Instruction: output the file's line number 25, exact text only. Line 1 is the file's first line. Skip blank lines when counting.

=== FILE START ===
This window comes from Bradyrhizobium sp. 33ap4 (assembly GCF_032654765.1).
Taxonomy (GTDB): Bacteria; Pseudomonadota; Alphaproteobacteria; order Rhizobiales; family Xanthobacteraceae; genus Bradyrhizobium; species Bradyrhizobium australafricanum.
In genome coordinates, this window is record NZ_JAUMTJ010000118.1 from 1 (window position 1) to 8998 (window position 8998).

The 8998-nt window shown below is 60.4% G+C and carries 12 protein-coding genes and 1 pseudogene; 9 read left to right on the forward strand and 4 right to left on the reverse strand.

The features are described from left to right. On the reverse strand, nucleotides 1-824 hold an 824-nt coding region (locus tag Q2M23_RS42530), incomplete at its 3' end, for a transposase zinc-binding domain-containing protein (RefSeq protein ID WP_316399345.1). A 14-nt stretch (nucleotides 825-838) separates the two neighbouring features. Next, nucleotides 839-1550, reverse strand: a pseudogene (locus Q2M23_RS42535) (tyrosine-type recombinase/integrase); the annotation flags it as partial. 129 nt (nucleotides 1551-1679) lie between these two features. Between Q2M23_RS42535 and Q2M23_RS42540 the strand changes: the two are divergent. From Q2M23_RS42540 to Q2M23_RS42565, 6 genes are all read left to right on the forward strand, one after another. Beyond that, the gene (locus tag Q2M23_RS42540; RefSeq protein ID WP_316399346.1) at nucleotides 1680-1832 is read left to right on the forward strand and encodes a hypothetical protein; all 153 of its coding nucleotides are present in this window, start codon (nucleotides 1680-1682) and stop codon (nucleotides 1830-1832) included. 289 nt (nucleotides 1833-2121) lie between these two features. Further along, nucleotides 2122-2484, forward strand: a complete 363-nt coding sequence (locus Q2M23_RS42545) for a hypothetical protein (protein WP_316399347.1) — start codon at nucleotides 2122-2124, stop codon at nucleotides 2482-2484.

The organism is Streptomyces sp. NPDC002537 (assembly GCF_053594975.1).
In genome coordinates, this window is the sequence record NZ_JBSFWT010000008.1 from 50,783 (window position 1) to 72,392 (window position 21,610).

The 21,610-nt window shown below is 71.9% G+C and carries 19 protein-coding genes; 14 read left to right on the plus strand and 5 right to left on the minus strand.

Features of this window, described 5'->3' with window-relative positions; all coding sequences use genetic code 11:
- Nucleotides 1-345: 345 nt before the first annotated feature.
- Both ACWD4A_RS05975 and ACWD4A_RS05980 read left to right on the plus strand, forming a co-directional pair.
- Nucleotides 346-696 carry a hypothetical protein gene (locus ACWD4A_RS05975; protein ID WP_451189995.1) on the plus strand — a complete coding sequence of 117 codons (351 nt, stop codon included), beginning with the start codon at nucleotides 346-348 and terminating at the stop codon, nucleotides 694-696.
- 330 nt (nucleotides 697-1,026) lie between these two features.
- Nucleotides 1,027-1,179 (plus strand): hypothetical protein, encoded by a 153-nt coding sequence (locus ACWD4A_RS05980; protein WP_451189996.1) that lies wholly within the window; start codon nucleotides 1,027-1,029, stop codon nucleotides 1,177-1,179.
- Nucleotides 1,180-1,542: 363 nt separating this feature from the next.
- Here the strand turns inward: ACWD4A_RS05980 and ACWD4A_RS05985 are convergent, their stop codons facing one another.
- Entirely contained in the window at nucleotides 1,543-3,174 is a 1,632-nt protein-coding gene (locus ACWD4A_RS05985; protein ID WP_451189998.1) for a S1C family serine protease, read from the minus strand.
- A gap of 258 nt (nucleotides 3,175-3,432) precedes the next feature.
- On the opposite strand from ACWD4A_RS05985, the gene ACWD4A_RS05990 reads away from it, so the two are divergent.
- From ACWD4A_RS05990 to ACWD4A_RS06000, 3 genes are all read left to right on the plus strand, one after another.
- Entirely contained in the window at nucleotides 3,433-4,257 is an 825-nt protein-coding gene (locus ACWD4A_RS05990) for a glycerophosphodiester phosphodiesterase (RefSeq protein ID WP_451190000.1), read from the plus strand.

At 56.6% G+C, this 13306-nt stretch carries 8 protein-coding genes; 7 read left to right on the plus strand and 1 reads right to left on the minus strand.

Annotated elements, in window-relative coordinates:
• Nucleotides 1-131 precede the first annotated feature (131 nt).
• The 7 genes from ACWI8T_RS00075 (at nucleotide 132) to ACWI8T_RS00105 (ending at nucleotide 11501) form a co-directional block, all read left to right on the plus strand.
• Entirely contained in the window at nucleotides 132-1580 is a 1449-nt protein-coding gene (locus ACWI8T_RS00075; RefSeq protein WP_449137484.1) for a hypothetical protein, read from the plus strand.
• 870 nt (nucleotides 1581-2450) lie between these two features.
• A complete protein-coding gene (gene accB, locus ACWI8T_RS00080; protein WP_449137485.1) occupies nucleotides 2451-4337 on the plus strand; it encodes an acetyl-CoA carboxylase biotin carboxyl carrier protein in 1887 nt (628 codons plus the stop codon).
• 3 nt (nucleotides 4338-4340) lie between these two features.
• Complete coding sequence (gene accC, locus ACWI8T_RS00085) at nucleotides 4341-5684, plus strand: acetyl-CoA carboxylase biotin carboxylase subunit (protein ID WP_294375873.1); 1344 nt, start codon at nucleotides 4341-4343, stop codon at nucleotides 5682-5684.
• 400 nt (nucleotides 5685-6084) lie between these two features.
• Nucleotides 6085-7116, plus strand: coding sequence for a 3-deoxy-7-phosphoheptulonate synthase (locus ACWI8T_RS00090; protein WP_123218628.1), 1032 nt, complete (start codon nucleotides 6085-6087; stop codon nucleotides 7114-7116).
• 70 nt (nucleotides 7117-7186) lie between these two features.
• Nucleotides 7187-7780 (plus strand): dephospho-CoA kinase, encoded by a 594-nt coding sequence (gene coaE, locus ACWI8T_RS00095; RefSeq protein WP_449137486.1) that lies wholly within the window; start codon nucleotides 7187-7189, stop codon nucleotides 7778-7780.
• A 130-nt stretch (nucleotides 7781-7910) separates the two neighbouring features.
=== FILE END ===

• The 7 genes from ACWI8T_RS00075 (at nucleotide 132) to ACWI8T_RS00105 (ending at nucleotide 11501) form a co-directional block, all read left to right on the plus strand.